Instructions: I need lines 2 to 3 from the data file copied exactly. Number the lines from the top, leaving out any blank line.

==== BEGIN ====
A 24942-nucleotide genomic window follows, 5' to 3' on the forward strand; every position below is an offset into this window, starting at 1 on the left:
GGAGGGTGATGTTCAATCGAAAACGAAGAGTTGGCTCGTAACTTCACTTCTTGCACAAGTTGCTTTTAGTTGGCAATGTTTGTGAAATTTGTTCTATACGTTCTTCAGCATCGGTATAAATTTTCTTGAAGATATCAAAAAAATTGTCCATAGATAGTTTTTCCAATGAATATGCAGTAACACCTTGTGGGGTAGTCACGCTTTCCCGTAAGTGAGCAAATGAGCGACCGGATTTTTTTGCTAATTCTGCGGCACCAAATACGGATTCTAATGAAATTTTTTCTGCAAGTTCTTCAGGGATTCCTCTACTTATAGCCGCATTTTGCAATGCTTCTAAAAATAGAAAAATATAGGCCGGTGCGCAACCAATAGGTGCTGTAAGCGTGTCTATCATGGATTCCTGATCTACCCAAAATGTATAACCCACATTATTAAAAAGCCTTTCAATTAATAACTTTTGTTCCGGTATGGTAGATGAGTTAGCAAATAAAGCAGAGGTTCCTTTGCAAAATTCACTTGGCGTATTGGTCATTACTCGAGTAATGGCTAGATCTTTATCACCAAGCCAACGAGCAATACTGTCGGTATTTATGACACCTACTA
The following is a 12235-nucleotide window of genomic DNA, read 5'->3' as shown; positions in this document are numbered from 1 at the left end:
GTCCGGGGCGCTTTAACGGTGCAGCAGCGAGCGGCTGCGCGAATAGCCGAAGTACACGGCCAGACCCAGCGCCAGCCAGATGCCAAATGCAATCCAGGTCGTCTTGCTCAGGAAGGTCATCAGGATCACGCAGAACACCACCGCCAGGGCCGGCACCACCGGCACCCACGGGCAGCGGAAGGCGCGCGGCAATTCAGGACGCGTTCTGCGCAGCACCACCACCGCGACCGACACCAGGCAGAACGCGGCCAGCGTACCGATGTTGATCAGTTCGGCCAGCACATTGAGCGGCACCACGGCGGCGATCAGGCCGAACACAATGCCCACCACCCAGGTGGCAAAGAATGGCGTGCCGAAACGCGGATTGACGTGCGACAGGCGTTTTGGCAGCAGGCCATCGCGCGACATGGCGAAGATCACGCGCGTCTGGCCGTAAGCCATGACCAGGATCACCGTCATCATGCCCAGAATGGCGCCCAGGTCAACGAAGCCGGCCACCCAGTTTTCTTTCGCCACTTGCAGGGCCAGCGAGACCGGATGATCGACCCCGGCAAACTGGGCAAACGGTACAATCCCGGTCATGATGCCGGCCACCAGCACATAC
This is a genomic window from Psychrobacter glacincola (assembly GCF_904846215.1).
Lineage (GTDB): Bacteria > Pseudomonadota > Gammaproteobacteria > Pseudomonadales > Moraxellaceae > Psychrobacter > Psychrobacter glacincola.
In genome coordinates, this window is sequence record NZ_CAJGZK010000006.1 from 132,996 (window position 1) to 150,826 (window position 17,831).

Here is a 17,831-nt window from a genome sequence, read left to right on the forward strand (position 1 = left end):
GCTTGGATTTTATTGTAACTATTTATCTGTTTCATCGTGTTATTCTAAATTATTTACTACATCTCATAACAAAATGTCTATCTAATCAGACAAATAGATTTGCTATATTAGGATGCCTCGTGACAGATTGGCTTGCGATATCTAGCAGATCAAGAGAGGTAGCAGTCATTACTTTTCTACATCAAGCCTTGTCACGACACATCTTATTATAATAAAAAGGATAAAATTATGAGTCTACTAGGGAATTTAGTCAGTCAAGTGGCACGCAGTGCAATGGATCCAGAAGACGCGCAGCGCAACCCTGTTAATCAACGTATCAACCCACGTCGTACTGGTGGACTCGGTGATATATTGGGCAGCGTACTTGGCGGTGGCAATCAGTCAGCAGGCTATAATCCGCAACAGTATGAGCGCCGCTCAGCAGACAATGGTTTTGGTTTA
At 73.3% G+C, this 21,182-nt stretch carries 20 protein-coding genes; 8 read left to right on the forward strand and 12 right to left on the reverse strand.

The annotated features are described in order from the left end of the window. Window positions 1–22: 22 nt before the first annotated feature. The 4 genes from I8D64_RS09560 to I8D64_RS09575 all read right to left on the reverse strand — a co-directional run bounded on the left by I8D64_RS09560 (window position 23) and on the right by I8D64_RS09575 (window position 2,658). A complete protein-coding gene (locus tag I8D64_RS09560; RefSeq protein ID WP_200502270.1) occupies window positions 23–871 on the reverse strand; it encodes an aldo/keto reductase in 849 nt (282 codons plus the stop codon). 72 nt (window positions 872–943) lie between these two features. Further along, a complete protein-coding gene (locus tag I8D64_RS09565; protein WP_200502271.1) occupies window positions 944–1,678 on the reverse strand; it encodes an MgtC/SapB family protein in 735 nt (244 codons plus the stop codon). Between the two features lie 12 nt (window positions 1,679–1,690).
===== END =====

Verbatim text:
GGAGGGTGATGTTCAATCGAAAACGAAGAGTTGGCTCGTAACTTCACTTCTTGCACAAGTTGCTTTTAGTTGGCAATGTTTGTGAAATTTGTTCTATACGTTCTTCAGCATCGGTATAAATTTTCTTGAAGATATCAAAAAAATTGTCCATAGATAGTTTTTCCAATGAATATGCAGTAACACCTTGTGGGGTAGTCACGCTTTCCCGTAAGTGAGCAAATGAGCGACCGGATTTTTTTGCTAATTCTGCGGCACCAAATACGGATTCTAATGAAATTTTTTCTGCAAGTTCTTCAGGGATTCCTCTACTTATAGCCGCATTTTGCAATGCTTCTAAAAATAGAAAAATATAGGCCGGTGCGCAACCAATAGGTGCTGTAAGCGTGTCTATCATGGATTCCTGATCTACCCAAAATGTATAACCCACATTATTAAAAAGCCTTTCAATTAATAACTTTTGTTCCGGTATGGTAGATGAGTTAGCAAATAAAGCAGAGGTTCCTTTGCAAAATTCACTTGGCGTATTGGTCATTACTCGAGTAATGGCTAGATCTTTATCACCAAGCCAACGAGCAATACTGTCGGTATTTATGACACCTACTA
The following is a 12235-nucleotide window of genomic DNA, read 5'->3' as shown; positions in this document are numbered from 1 at the left end: